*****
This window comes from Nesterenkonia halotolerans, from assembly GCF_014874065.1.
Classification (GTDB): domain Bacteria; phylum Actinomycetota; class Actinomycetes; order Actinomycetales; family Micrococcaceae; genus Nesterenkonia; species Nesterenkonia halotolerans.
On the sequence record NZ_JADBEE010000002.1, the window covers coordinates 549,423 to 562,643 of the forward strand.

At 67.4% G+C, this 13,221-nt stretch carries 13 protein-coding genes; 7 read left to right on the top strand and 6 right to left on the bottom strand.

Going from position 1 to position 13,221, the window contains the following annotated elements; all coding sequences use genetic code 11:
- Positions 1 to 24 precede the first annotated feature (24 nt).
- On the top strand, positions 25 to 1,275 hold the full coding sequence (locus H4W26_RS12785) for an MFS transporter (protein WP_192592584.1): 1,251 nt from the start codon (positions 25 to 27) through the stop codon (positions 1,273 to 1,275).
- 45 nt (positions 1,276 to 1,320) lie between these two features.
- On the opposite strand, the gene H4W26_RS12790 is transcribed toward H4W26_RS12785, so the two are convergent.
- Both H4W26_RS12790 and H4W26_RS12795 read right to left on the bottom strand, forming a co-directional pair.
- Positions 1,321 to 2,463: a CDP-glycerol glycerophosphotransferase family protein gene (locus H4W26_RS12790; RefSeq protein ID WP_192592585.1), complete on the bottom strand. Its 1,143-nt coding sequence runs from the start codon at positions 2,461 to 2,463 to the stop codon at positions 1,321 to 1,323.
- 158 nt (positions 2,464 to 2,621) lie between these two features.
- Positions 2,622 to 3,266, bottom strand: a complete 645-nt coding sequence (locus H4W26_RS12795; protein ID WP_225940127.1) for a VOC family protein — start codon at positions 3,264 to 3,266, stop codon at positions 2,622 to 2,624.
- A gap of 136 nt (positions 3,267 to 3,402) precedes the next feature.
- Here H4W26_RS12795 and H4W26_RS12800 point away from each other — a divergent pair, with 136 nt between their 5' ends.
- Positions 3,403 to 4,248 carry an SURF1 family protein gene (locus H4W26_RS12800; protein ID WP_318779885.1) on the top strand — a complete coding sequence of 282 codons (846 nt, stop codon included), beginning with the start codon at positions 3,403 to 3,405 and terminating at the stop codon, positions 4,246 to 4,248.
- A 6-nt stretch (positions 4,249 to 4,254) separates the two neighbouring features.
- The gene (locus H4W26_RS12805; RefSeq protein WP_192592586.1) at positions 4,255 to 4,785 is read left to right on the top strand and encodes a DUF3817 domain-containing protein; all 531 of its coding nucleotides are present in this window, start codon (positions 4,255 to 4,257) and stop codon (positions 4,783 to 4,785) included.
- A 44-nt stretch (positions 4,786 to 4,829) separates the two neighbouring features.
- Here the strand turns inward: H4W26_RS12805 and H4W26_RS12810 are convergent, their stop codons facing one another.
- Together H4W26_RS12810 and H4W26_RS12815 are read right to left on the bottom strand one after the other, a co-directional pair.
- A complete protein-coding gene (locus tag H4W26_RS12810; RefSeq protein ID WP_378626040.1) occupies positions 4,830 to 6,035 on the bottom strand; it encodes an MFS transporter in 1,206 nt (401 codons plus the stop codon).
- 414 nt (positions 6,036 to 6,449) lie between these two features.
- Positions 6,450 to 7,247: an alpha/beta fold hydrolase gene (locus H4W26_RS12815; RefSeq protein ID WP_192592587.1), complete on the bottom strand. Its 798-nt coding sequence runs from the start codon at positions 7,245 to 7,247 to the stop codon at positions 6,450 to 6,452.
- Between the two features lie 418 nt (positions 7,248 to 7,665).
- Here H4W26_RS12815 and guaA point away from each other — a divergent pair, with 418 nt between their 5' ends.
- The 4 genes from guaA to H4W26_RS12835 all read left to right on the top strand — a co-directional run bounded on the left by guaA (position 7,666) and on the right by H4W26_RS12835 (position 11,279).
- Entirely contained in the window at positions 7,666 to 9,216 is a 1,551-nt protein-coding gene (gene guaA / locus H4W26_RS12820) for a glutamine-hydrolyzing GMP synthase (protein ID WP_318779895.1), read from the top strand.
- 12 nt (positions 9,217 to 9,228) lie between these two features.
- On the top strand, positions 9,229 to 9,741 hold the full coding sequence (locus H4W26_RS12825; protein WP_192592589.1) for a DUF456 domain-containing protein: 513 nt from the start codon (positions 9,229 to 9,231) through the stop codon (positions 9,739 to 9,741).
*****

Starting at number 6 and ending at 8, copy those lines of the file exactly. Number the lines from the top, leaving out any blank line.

- Positions 1 to 24 precede the first annotated feature (24 nt).
- On the top strand, positions 25 to 1,275 hold the full coding sequence (locus H4W26_RS12785) for an MFS transporter (protein WP_192592584.1): 1,251 nt from the start codon (positions 25 to 27) through the stop codon (positions 1,273 to 1,275).
- 45 nt (positions 1,276 to 1,320) lie between these two features.